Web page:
Affectionately dubbed "the Nigerian Harry Potter," Akata Witch weaves together a heart-pounding tale of magic, mystery, and finding one's place in the world.
Twelve-year-old Sunny lives in Nigeria, but she was born American. Her features are African, but she's albino. She's a terrific athlete, but can't go out into the sun to play soccer. There seems to be no place where she fits in. And then she discovers something amazing--she is a "free agent" with latent magical power. Soon she's part of a quartet of magic students, studying the visible and invisible, learning to change reality. But will it be enough to help them when they are asked to catch a career criminal who knows magic too?
Ursula K. Le Guin and John Green are Nnedi Okorafor fans. As soon as you start reading Akata Witch , you will be, too!
"Flame has always been soothing to 12-year-old Sunny until she sees a vision of the end of the world in candlelight. Raging fires, boiling oceans and ruptured land, dead and dying people. It was horrible. And it was coming. Born in the U.S. to Nigerian parents, Sunny and her family have returned to Nigeria, where she is taunted for being both foreign-born and albino. Then Sunny learns that her classmates' jeers that she i. half-ghost, half-huma. hold truth: she is a Free Agent, descended from both Leopard People, who have magical abilities, and Lambs, who are equivalent to J. K. Rowling's dull Muggles. Along with three other Leopard kids, Sunny has been chosen to help stop a serial killer whose dark juju depends on sacrificing children and links to her apocalyptic vision. The story's pacing isn't consistently smooth, but the world Okorafor creates is spellbinding, from its fantastical plants and animals, including sculpture-buildin. wasp artist. and forceful lightning bugs ( the ones with attitude have the best light ), to its values, which are refreshing inversions of Lamb beliefs: money is earne. by gaining knowledge and wisdom. for example. Harry Potter fans will find plenty of satisfying parallels here, as will readers who know Okorafor's previous novels, especially The Shadow Speaker (2007), for which Akata Witch serves as a prequel of sorts. Okorafor's high-spirited characters, sly humor, archetypal themes, and inventive reworking of coming-of-age journeys will leave readers eager for this series starter's planned sequels. For more about Okorafor and her imagined worlds, see the accompanyin. Story behind the Stor. feature.--Engberg, Gillia. Copyright 2010 Booklist"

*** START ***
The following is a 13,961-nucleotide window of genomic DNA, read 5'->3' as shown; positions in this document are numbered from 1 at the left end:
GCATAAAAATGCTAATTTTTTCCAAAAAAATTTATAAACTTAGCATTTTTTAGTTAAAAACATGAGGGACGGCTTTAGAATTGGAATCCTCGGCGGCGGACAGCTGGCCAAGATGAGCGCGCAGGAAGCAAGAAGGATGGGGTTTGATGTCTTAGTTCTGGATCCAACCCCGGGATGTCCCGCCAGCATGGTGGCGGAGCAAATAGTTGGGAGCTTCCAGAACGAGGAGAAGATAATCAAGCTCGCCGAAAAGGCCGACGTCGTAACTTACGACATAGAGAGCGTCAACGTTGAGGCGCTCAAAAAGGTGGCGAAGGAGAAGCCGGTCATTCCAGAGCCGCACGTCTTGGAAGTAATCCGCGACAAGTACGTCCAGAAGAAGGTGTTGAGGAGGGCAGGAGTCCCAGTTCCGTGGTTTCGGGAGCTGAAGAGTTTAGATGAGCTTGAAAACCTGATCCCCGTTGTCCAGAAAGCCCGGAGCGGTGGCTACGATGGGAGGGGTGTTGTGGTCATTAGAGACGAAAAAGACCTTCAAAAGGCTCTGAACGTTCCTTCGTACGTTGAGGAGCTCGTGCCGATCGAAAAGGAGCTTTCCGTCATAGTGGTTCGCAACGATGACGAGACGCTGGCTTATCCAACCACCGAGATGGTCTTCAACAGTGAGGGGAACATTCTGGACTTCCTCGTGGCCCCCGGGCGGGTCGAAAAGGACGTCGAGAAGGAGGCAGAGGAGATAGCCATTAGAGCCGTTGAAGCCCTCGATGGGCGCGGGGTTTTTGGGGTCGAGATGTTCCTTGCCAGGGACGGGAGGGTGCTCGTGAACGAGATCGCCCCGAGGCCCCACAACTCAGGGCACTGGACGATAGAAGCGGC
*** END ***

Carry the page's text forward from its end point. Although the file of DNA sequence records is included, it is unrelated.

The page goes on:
From Booklist, Copyright (c) American Library Association. Used with permission.
Publisher's Weekly Review:
"Okorafor (The Shadow Speaker) returns with another successful tale of African magic. Although 12-year-old Sunny is Nigerian, she was born in America, and her Nigerian classmates see her as an outsider. Worse, she's an albino, an obvious target for bullies and suspected of being a ghost or a witch. Things change, however, when she has a vision of impending nuclear war. Then her classmate Orlu and his friend Chichi turn out to be Leopard People-witches-and insist that she is, too. Soon Sunny discovers her spirit face ("It was her, but it felt as if it had its own separate identity, too. Her spirit face was the sun, all shiny gold and glowing with pointy rays"). Eventually, the three and an American boy named Sasha visit the dangerous, magical city of Leopard Knocks and learn from their mentors in witchcraft that they must destroy Black Hat Otokoto, a monstrous serial killer and powerful witch. Although a bit slow getting started, this tale is filled with marvels and is sure to appeal to teens whose interest in fantasy goes beyond dwarves and fairies. Ages 12-up. (Apr.) (c) Copyright PWxyz, LLC. All rights reserved."
(c) Copyright PWxyz, LLC. All rights reserved